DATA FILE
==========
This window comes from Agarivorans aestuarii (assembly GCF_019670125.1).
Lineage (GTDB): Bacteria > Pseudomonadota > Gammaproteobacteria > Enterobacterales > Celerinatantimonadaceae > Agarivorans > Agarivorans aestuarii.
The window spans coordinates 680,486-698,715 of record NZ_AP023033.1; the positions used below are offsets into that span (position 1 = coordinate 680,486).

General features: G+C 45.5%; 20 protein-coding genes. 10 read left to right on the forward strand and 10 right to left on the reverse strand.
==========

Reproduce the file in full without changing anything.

This window comes from Agarivorans aestuarii (assembly GCF_019670125.1).
Lineage (GTDB): Bacteria > Pseudomonadota > Gammaproteobacteria > Enterobacterales > Celerinatantimonadaceae > Agarivorans > Agarivorans aestuarii.
The window spans coordinates 680,486-698,715 of record NZ_AP023033.1; the positions used below are offsets into that span (position 1 = coordinate 680,486).

General features: G+C 45.5%; 20 protein-coding genes. 10 read left to right on the forward strand and 10 right to left on the reverse strand.